For many, September 11, 2001 marks a turning point that may well rival the beginning of the Christian Era – the distinction between BC (before Christ) and AD (anno domini, or year of our Lord), or more politically correct these days, BCE (before the Common Era) and CE (the Common Era) – in measuring the march of human history.
I shouldn’t be surprised if our children’s children expand their view of history to include BNE and ANE (Before and After 9/11) as new markers, thereby memorializing our current wave of worldwide madness with its own category. At no time am I more reminded of the fallout of that dark day in American history than when I travel across the country. Agents of the Transportation Security Administration are instructed to screen every passenger as a potential terrorist. Luggage is searched, dogs sniff at people waiting in queues to present their photo IDs and boarding passes, and bottles of water are confiscated lest they contain incendiary materials.
The majority of those subjected to these indignities find solace in believing this is the price of keeping our land and our airspace safe. Perhaps this is so. I don’t so much resent being subjected to this heightened level of distrust and scrutiny as I mourn our loss of innocence. As of that fateful Tuesday morning in September of 2001, the world was redirected onto a new course and life was forever changed. Now both of our feet are firmly planted in the first decade of the ANE era.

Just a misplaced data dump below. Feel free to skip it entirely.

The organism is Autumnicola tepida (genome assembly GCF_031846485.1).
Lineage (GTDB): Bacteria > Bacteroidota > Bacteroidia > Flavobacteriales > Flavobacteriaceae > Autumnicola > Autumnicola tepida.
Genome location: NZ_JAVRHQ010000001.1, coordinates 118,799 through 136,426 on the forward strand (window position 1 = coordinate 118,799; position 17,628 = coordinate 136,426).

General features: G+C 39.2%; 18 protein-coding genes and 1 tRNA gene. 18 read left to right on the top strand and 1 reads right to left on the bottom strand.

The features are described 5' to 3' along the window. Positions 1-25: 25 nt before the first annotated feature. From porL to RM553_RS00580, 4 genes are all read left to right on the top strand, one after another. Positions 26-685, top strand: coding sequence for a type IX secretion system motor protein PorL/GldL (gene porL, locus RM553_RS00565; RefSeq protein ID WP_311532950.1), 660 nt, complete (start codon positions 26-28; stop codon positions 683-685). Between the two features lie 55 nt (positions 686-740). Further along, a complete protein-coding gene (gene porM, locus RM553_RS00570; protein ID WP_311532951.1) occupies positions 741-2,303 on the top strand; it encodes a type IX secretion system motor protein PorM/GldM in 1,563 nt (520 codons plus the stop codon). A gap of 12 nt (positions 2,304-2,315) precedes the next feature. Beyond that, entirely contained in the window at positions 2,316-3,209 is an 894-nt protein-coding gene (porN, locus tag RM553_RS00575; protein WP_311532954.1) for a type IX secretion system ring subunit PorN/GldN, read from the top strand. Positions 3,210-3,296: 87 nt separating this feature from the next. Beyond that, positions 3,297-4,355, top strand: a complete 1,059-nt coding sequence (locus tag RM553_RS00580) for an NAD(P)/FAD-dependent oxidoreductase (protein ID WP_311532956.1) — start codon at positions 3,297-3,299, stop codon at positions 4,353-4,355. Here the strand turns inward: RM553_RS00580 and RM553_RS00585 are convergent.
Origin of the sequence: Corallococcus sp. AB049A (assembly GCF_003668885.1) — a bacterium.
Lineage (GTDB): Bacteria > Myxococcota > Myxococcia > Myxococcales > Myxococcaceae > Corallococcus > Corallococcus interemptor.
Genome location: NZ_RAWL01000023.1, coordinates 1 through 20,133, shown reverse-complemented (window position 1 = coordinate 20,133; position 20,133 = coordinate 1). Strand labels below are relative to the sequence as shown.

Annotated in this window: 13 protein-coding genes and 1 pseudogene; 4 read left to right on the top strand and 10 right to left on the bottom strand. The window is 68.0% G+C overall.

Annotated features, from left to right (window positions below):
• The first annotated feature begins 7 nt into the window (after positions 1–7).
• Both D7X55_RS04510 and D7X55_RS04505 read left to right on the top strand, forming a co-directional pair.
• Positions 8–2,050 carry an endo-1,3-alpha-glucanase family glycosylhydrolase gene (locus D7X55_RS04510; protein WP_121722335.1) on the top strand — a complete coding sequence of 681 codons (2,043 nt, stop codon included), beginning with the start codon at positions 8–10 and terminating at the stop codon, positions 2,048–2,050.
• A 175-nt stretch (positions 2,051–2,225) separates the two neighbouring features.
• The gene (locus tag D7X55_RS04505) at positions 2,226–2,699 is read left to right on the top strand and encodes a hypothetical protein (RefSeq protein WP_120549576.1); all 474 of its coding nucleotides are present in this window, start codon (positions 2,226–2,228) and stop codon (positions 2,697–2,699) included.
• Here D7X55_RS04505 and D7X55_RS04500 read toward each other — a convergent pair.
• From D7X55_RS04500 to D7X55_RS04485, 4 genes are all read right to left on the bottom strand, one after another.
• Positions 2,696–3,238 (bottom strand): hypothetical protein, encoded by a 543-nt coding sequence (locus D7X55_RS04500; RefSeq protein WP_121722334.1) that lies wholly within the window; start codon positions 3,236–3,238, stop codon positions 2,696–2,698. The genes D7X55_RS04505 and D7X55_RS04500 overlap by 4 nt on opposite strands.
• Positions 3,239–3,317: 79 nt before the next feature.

But these are minor inconveniences compared to the less visible consequences of living in today’s world. My speaking engagements connect me to thousands of people who share my concern for helping humanity. These exquisite beings profoundly desire to make a difference on this planet. To do so, they are reaching out to every possible source promising to help speed them on their journey.
The result is open season within the Body, Mind, Spirit (BMS) community. I am told by those claiming to be experts in such things that the previously accepted term, “New Age,” is now passé – it’s so yesterday, so BNE. Eager souls, willing to trust all who claim to offer wisdom, purpose, or direction, are prime pickings for the sudden rash of gurus, masters, writers and speakers (myself very much included), channelers, and other avatar-wannabees that have magically appeared like mushrooms after the rain.
Here’s the truth (at least, as I see it): The majority of us are little different from hawkers at a Middle Eastern bazaar, enticing passing shoppers to enter our stalls and sample our wares. We’ve set up shop right alongside Amway representatives, Jehovah’s Witnesses, and purveyors of the latest miracle breakthrough in nutritional technology. We shamelessly rub shoulders with our main competitors, the religious fundamentalists, who seek to capture the very same hearts and minds we wish to turn to the light. Fanned by the flames of urgency, we’ve made ourselves believe that we are running out of time as the shift, rapture, restraining governmental agency, or ecological end of the world rapidly descends upon us. As for those who listen to us, reason has long ago given way to emotional panic as lambs no longer needing to be led, flock to our spiritual abattoirs.
I see them every time I talk: a sea of eyes focused on me, ears attuned, hearts opened in the expectation that I will reveal the missing piece that might give direction in the coming storm. Each day I renew my vows not to succumb to the temptation of pretending to know anything. I am no more and no less than anyone who comes to hear me speak. The distinction between us is an illusion. If I am to serve purely, my most honest action is simply to hold up a mirror so we can all see ourselves from different points of view. This helps us realize that, despite our previous beliefs to the contrary, we have a range of possible paths lying before us. The challenge is in choosing the right one.